When doing digital marketing, it’s important to be mindful of your state’s bar regulations for advertising. In this article we’ll go over some of the high level points to look out for. The lawyer advertising rules in Florida are some of the most restrictive in the country. On May 1, 2013, The Florida Supreme Court issued new advertising rules eliminating the distinction between information on the interior pages of an attorney’s website and general advertisements.
Under the Florida Rule of Professional Conduct 4-7.13, attorneys are prohibited from making any claim about the attorney’s services that are not “objectively verifiable.” Some of the rules outlined in this section of the Florida Rules of Professional Conduct include:
Does the advertisement fail to contain the name of at least one lawyer, the law firm or lawyer referral service responsible for the advertisement?
- Is the name illegible or not reasonably prominent? Rules 4-7.12(a)(1) and Rule 4-7.12(d)
- Does the advertisement fail to disclose the city, town or county of at least one bona fide office location of the advertising lawyer?
- Is the geographic disclosure illegible or not reasonably prominent? Rules 4-7.12(a)(2) and 4-7.12(d)
- Does the advertisement fail to disclose that the case or matter will be referred to another lawyer or law firm if that is the case? Rule 4-7.12(b)
- Is this disclosure illegible or not reasonably prominent? Rule 4-7.12(d) If the advertisement appears in a language other than English, does the disclosure fail to appear in that language? Rule 4-7.12(c)
- Does the advertisement contain any aspect that is misleading or deceptive? Rule 4-7.13(a)
- Does the advertisement contain any material statements that are factually or legally inaccurate? Rule 4-7.13(a)(1)
- Does the advertisement omit any information necessary to prevent it from misleading consumers? Rule 4-7.13(a)(2)
- Does the advertisement contain any information that can reasonably be interpreted as a prediction or guaranty of success or specific results? Rule 4-7.13(b)(1)
- Does the advertisement contain any references to past results that are not objectively verifiable, that omit material information or that are “literally accurate, but could reasonably mislead a prospective client regarding a material fact?” Rules 4-7.13(a)(2) and (b)(2) and Rules 4-7.14(a)(2)
Florida Rule of Professional Conduct 4-7.14 prohibits an attorney from identifying themselves in an advertisement as a “specialist” or “certified specialist.” Unless:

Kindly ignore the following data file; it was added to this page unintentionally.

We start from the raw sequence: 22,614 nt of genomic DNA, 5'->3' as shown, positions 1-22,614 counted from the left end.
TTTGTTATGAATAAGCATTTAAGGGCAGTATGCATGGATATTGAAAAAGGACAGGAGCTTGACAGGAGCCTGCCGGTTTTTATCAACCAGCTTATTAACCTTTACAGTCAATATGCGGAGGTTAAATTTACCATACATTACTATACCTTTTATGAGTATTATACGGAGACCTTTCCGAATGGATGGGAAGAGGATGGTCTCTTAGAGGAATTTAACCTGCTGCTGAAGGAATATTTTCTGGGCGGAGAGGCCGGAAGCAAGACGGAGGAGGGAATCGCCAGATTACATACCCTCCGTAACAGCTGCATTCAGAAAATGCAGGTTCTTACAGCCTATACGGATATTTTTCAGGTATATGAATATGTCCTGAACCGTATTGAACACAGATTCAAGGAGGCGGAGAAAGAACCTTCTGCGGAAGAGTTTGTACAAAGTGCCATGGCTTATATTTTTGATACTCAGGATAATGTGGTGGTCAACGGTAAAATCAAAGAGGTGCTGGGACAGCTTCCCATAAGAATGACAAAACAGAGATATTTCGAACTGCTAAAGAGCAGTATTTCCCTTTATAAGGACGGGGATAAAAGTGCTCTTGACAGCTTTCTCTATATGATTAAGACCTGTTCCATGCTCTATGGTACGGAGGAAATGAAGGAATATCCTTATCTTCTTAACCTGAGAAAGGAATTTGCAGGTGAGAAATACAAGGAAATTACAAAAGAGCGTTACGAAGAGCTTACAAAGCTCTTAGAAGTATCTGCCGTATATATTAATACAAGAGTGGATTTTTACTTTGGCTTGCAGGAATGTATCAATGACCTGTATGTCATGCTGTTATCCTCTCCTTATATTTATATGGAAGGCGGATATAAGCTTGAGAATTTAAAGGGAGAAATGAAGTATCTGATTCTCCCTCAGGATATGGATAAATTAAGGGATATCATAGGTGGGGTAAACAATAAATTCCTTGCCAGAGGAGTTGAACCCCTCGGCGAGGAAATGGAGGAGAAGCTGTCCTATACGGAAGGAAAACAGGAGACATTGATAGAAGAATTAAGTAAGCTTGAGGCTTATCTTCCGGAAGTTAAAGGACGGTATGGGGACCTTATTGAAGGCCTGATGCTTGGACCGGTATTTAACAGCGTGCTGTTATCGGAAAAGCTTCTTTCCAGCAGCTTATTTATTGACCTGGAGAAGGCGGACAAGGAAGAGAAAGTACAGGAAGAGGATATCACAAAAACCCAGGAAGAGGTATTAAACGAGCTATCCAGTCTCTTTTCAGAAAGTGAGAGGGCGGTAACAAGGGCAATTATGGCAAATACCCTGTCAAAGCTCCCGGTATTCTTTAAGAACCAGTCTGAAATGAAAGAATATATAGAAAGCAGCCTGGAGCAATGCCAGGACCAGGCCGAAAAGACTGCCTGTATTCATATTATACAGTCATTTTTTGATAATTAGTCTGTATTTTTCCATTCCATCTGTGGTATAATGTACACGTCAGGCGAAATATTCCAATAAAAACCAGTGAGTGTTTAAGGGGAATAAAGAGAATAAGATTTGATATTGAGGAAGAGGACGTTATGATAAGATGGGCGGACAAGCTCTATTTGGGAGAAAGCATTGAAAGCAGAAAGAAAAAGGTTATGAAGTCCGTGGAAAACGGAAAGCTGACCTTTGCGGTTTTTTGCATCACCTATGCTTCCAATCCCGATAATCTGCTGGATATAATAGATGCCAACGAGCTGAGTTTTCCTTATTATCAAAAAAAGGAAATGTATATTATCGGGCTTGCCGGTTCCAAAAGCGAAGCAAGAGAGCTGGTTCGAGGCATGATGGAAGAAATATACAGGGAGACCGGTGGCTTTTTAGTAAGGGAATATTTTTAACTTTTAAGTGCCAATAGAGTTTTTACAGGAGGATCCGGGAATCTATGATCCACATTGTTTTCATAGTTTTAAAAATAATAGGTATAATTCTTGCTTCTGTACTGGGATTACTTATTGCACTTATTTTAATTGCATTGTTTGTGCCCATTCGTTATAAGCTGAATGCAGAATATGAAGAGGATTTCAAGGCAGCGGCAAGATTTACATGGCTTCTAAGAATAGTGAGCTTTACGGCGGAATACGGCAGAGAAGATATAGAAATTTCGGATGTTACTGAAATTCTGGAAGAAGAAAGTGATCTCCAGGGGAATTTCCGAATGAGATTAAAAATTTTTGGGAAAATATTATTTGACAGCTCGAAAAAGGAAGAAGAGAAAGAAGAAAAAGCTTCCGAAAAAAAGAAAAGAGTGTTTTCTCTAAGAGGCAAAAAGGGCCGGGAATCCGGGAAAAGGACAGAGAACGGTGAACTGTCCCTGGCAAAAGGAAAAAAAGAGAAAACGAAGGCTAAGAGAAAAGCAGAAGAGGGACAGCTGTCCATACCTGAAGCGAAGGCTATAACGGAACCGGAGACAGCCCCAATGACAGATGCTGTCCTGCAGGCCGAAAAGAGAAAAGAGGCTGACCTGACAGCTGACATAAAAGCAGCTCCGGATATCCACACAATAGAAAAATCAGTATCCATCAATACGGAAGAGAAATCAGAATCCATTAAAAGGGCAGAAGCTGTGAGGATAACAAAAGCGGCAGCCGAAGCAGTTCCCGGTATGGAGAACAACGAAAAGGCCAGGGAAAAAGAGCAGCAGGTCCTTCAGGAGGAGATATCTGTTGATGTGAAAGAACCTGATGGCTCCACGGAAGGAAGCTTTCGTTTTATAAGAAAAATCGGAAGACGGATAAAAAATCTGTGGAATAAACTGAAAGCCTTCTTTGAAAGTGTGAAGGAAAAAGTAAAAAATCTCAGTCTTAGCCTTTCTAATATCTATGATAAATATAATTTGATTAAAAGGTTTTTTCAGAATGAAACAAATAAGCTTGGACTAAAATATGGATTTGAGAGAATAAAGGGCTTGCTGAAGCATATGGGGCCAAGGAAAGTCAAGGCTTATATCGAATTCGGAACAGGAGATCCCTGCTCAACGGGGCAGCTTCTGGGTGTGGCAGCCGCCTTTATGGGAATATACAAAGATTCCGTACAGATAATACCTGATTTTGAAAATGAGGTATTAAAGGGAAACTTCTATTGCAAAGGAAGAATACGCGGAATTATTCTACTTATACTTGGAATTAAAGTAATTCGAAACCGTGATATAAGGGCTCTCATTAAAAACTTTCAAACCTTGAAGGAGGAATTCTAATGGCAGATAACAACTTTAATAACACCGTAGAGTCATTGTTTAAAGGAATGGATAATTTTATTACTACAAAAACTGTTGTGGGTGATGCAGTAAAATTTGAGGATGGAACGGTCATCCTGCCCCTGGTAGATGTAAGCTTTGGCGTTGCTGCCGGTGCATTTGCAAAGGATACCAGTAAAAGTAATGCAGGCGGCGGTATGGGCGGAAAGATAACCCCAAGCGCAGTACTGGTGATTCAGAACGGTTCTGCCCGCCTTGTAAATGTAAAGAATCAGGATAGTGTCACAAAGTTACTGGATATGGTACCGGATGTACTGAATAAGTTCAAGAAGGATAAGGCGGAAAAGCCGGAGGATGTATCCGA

- the lawyer has been certified under the Florida Certification Plan as set forth in chapter 6, Rules Regulating the Florida Bar and the advertisement includes the area of certification and that The Florida Bar is the certifying organization;
- the lawyer has been certified by an organization whose specialty certification program has been accredited by the American Bar Association or The Florida Bar as provided elsewhere in these rules. A lawyer certified by a specialty certification program accredited by the American Bar Association but not The Florida Bar must include the statement “Not Certified as a Specialist by The Florida Bar” in reference to the specialization or certification. All such advertisements must include the area of certification and the name of the certifying organization
- the lawyer has been certified by another state bar if the state bar program grants certification on the basis of standards reasonably comparable to the standards of the Florida Certification Plan set forth in chapter 6 of these rules and the advertisement includes the area of certification and the name of the certifying organization.
If the lawyer does not have any of the above listed approved certifications they may communicate that they limit their practice to one area of the law, or:
- Information about the lawyer’s fee, including those that indicate no fee will be charged in the absence of a recovery, unless the advertisement discloses all fees and expenses for which the client might be liable and any other material information relating to the fee. A lawyer who advertises a specific fee or range of fees for a particular service must honor the advertised fee or range of fees for at least 90 days unless the advertisement specifies a shorter period; provided that, for advertisements in the yellow pages of telephone directories or other media not published more frequently than annually, the advertised fee or range of fees must be honored for no less than 1 year following publication.
The Florida Bar, which acts as an extension of the Florida Supreme court, approves all lawyer advertising, and prosecutes attorneys for alleged violations.